Current situation

Hot, dry weather continues to dry out fuels. That makes any fires that do get started likely to spread quickly and be harder to put out. As a result, many ODF districts and forest protective associations are tightening restrictions on activities linked to fire starts. For example, fire danger in the Douglas Forest Protective Association and The Dalles Unit of ODF's Central Oregon District is now rated as extreme. Check ODF's fire restrictions and closures web page for the latest details at

Tuesday, August 3, 2010

Rooster Rock Fire Update/Public Meeting Notice

Firefighters continu to work on the Rooster Rock Fire located south of Sisters in Central Oregon.  Updated fire mapping this morning estimates the total acreage at 2650 acres.  Lower temperatures and increased humidity decreased fire behavior this morning, and fire activity is currently moderate. The fire is now considered five percent contained, with no estimate of full containment at this time. The interagency Central Oregon Incident Management Team (Incident Commander Rapp) assumed control of the fire at 10 a.m. today.

Public Meeting Notice: There will be a public meeting to provide information on the fire tonight at 7 p.m. at Sisters Elementary School. Incident Commander Mark Rapp will be at the meeting to answer questions about the incident.

Please Note: The Rooster Rock Fire is located in Central Oregon – the fire has no relation to Rooster Rock State Park near Corbett, Oregon.

More information on this fire is available on the web from the Central Oregon Interagency Dispatch Center at

Jeri Chase
Oregon Department of Forestry
PH: 503-945-7201; Fire Duty Officer Pager#: 503-370-0403

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The purpose of this blog is to provide breaking news about wildfire activity on the forestlands protected by the Oregon Department of Forestry. We invite you to post questions or comments you have about current wildfires. Please keep your posts civil and free of profanity. You are also welcome to contact us by email at:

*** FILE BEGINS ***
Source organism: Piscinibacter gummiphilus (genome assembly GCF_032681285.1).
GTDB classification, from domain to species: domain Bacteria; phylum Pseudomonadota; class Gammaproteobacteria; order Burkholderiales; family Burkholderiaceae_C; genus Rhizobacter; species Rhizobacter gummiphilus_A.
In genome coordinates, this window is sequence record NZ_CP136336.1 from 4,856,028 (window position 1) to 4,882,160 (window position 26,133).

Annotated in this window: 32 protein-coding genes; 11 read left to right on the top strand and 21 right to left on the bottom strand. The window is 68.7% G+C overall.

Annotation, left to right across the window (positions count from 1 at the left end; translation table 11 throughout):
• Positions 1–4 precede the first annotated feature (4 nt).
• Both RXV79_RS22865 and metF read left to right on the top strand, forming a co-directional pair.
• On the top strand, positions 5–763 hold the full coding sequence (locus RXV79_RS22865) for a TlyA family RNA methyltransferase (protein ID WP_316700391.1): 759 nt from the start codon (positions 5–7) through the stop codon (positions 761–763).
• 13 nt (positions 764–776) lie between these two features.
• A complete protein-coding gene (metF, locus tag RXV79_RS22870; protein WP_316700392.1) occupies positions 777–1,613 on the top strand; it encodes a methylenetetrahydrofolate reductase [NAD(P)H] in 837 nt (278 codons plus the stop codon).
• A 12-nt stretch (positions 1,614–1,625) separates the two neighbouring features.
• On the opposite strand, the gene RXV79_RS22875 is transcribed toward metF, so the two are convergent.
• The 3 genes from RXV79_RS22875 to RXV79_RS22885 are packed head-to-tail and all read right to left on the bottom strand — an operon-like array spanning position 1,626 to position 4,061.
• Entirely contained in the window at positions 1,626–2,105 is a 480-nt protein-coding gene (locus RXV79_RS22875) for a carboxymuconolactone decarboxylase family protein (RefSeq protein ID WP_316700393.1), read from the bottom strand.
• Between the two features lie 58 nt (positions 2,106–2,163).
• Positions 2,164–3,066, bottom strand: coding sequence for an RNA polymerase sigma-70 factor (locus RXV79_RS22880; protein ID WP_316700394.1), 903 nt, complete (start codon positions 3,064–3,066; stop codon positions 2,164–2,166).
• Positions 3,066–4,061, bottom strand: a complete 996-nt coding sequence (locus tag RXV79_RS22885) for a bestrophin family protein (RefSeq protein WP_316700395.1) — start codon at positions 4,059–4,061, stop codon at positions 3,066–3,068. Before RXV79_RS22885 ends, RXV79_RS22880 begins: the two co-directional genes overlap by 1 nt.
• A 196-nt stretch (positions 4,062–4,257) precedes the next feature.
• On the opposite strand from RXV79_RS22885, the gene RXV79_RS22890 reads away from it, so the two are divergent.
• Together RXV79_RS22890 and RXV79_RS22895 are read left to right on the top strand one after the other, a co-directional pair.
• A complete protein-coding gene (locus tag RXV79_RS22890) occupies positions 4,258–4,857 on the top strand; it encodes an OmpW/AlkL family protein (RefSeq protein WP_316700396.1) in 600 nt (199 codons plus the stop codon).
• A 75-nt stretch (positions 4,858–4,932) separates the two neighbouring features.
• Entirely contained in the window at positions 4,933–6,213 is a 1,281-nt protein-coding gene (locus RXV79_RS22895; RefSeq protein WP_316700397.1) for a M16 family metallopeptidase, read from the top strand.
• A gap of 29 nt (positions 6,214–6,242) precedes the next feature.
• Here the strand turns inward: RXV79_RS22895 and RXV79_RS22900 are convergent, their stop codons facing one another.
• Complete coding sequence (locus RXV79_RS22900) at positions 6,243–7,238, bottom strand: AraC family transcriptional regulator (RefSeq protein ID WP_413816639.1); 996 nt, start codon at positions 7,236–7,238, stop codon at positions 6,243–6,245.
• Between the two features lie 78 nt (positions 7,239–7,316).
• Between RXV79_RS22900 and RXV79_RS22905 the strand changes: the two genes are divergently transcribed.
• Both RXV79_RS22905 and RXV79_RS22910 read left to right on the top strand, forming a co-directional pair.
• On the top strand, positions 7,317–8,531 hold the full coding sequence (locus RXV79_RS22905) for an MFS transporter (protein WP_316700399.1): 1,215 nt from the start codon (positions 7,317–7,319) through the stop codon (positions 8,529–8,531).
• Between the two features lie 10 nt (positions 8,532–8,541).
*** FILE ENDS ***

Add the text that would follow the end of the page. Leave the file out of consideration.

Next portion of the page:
Current wildfire info

National weather forecasters are predicting the summer of 2018 will see above average temperatures and below average rainfall. Drought has already been declared in a number of counties in eastern and southern Oregon, with northwest Oregon also unusually dry for June. These conditions set the stage for potentially large, fast-moving wildfires.

What we do

Protection jurisdiction
The Oregon Dept. of Forestry protects 16 million acres of private and public forestlands from wildfire. This includes all private forestlands in Oregon as well as state and local government-owned forests, along with 2.8 million acres of federal Bureau of Land Management lands in the western part of the state. In total there are about 30.4 million acres of forest in Oregon.

Fire suppression policy
The department fights fire aggressively, seeking to put out most fires at 10 acres or smaller. This approach minimizes damage to the timber resource and fish and wildlife habitat, and protects lives and property. It also saves money. While suppressing large fires can cost millions of dollars, economic and environmental damage from wildfires can be many times greater.


About Me

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Oregon Dept. of Forestry's public information officers in Salem, Ore., maintain this blog. During the wildfire season, we spend much of our time reporting on fires and firefighting to news media and the public.